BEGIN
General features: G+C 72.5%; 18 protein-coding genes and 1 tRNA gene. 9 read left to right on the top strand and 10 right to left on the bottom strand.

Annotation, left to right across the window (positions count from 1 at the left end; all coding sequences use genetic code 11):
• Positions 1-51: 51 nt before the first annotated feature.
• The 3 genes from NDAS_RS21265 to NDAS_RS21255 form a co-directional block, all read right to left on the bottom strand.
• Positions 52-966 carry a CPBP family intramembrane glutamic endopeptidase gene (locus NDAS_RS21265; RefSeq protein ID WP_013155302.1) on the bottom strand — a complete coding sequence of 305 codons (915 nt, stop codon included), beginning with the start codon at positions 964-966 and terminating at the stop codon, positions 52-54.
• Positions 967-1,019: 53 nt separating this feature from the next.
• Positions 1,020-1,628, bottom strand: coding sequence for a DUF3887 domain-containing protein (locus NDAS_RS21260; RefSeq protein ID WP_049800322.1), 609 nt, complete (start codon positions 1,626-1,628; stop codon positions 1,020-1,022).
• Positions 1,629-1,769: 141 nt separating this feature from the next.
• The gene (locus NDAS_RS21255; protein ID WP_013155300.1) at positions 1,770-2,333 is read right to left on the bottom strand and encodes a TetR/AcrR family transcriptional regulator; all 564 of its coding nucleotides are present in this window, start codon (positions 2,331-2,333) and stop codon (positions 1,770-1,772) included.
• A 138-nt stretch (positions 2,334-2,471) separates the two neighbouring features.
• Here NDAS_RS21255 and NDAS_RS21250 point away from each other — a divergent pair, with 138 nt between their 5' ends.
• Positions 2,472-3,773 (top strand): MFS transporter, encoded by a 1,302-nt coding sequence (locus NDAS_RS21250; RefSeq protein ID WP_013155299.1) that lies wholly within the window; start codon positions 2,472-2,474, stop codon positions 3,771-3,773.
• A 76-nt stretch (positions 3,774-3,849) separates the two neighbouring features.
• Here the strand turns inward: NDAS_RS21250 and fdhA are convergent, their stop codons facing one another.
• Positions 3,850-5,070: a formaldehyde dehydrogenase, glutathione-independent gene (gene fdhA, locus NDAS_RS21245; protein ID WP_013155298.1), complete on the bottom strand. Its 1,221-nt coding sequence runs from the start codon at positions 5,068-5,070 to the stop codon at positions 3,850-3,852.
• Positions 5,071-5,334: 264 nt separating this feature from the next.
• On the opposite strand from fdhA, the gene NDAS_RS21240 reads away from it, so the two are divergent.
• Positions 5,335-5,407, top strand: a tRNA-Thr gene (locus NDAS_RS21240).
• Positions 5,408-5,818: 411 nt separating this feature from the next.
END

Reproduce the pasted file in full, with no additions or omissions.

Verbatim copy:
General features: G+C 72.5%; 18 protein-coding genes and 1 tRNA gene. 9 read left to right on the top strand and 10 right to left on the bottom strand.

Annotation, left to right across the window (positions count from 1 at the left end; all coding sequences use genetic code 11):
• Positions 1-51: 51 nt before the first annotated feature.
• The 3 genes from NDAS_RS21265 to NDAS_RS21255 form a co-directional block, all read right to left on the bottom strand.
• Positions 52-966 carry a CPBP family intramembrane glutamic endopeptidase gene (locus NDAS_RS21265; RefSeq protein ID WP_013155302.1) on the bottom strand — a complete coding sequence of 305 codons (915 nt, stop codon included), beginning with the start codon at positions 964-966 and terminating at the stop codon, positions 52-54.
• Positions 967-1,019: 53 nt separating this feature from the next.
• Positions 1,020-1,628, bottom strand: coding sequence for a DUF3887 domain-containing protein (locus NDAS_RS21260; RefSeq protein ID WP_049800322.1), 609 nt, complete (start codon positions 1,626-1,628; stop codon positions 1,020-1,022).
• Positions 1,629-1,769: 141 nt separating this feature from the next.
• The gene (locus NDAS_RS21255; protein ID WP_013155300.1) at positions 1,770-2,333 is read right to left on the bottom strand and encodes a TetR/AcrR family transcriptional regulator; all 564 of its coding nucleotides are present in this window, start codon (positions 2,331-2,333) and stop codon (positions 1,770-1,772) included.
• A 138-nt stretch (positions 2,334-2,471) separates the two neighbouring features.
• Here NDAS_RS21255 and NDAS_RS21250 point away from each other — a divergent pair, with 138 nt between their 5' ends.
• Positions 2,472-3,773 (top strand): MFS transporter, encoded by a 1,302-nt coding sequence (locus NDAS_RS21250; RefSeq protein ID WP_013155299.1) that lies wholly within the window; start codon positions 2,472-2,474, stop codon positions 3,771-3,773.
• A 76-nt stretch (positions 3,774-3,849) separates the two neighbouring features.
• Here the strand turns inward: NDAS_RS21250 and fdhA are convergent, their stop codons facing one another.
• Positions 3,850-5,070: a formaldehyde dehydrogenase, glutathione-independent gene (gene fdhA, locus NDAS_RS21245; protein ID WP_013155298.1), complete on the bottom strand. Its 1,221-nt coding sequence runs from the start codon at positions 5,068-5,070 to the stop codon at positions 3,850-3,852.
• Positions 5,071-5,334: 264 nt separating this feature from the next.
• On the opposite strand from fdhA, the gene NDAS_RS21240 reads away from it, so the two are divergent.
• Positions 5,335-5,407, top strand: a tRNA-Thr gene (locus NDAS_RS21240).
• Positions 5,408-5,818: 411 nt separating this feature from the next.